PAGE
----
In the "Default Manifesto," Kiriyenko and Dubinin had argued that Russia's inability to service its debt was caused by external economic factors. If that were true, "relief" would be warranted only so long as these factors persist. But Russia's slide into default was driven by not two, but three dominant factors. True, the Asian contagion led to a global revaluation of emerging markets risk, triggering an outflow of capital and raising the risk premium creditors demanded for financing Russia. True, the decline in world oil prices on the back of an economic contraction in Asia severely damaged Russia's balance of payments and dried up its export-dependent liquidity. But it is also the case that the crisis of confidence was a purely Russian factor. During the past five years Russia's leadership failed to restructure the real sector and make domestic products more competitive, while diversifying away from dependency on commodity exports. Over the past 10 months, the government showed little prowess in implementing desperately needed fiscal measures, first and foremost on the tax collection front. Over the same period, the Central Bank pursued an erratic and unsound monetary policy, which ultimately only compounded Russia's problems leading to the collapse of the currency and of the banking system. The straw that broke Russia's back was the crisis of confidence in it's own leadership. Asia and oil had nothing to do with that.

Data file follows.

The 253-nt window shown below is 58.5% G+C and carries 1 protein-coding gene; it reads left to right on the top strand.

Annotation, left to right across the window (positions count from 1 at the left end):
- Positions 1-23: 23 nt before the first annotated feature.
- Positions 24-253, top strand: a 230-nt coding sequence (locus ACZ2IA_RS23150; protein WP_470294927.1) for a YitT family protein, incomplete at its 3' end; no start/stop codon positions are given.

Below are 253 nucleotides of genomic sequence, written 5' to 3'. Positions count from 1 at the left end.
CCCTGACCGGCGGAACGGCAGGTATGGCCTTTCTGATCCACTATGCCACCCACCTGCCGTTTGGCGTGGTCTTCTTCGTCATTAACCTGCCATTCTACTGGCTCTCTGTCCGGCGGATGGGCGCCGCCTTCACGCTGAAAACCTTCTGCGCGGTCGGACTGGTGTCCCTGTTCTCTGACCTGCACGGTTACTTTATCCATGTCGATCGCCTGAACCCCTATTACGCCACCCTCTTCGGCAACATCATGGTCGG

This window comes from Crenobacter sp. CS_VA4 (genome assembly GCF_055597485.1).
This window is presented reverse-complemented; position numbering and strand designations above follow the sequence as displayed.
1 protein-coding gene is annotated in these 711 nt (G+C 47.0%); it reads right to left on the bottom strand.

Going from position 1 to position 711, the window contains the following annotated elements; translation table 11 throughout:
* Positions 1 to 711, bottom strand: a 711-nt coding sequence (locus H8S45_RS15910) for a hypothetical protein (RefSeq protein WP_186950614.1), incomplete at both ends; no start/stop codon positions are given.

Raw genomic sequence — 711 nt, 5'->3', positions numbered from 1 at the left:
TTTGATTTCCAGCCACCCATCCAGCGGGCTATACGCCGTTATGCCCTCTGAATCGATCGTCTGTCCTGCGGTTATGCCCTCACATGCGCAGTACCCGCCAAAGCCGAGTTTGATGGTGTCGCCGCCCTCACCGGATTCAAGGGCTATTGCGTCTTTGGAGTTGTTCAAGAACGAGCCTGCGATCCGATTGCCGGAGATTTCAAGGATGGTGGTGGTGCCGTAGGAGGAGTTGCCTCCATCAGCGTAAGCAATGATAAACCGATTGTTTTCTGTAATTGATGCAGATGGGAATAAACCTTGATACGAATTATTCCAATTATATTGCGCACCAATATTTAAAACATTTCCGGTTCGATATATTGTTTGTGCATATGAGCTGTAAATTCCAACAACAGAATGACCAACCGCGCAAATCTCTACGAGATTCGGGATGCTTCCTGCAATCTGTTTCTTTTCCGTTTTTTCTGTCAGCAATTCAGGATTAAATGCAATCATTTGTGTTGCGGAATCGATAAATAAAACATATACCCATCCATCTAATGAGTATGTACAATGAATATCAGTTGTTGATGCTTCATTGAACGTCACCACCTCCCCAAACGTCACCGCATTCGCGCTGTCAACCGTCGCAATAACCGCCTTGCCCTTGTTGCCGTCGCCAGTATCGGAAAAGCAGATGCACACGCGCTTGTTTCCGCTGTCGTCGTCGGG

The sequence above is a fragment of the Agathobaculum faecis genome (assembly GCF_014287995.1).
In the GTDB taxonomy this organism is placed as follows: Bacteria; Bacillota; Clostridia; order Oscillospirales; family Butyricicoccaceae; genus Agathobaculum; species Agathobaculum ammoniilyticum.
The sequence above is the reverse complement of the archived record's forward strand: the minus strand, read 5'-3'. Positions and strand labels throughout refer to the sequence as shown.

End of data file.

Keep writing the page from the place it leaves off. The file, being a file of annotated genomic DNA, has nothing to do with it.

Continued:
Russia's domestic policy shortcomings hardly justify picking the pocket of foreign and domestic investors. The real audacity of the government's swap terms is that its authors are purporting to strip capital from investors, whose taxes were paying their salaries while they were failing at their jobs. Investors would therefore rightfully demand that the Russian government take responsibility for the consequences of its actions and inaction, and that they participate in the eventual recovery of oil prices and global emerging markets.


Investors, who have for years funded Russia's reforms, will demand an equitable, nondiscriminatory market-based restructuring. Chernomyrdin's team would be well advised to rescind the "penny-wise-dollar-foolish" approach to policy that has prevailed of late, and negotiate in good faith.


An alternative to the government's restructuring plan would be to offer investors a portion of their holdings in cash, while restructuring the remaining debt into two types of bonds, one representing the principle originally put down on the bonds, repayable over 12 to 24 months, and the other, interest owed on bonds -- representing investors' profits -- payable over three to five years.


The restructuring package must adhere to the fundamental principles of repaying the capital invested in the shortest time possible and providing fair and equitable compensation for the opportunity cost of capital and risk borne by the investors.


It is imperative that Russia constructively resolves these issues as swiftly as possible. Until a restructuring is completed, Russia has little chance of regaining investor confidence, something it desperately needs to stabilize its economy and currency.


Robert Devane is a Moscow-based financial economist and investment adviser. He contributed this comment to The Moscow Times.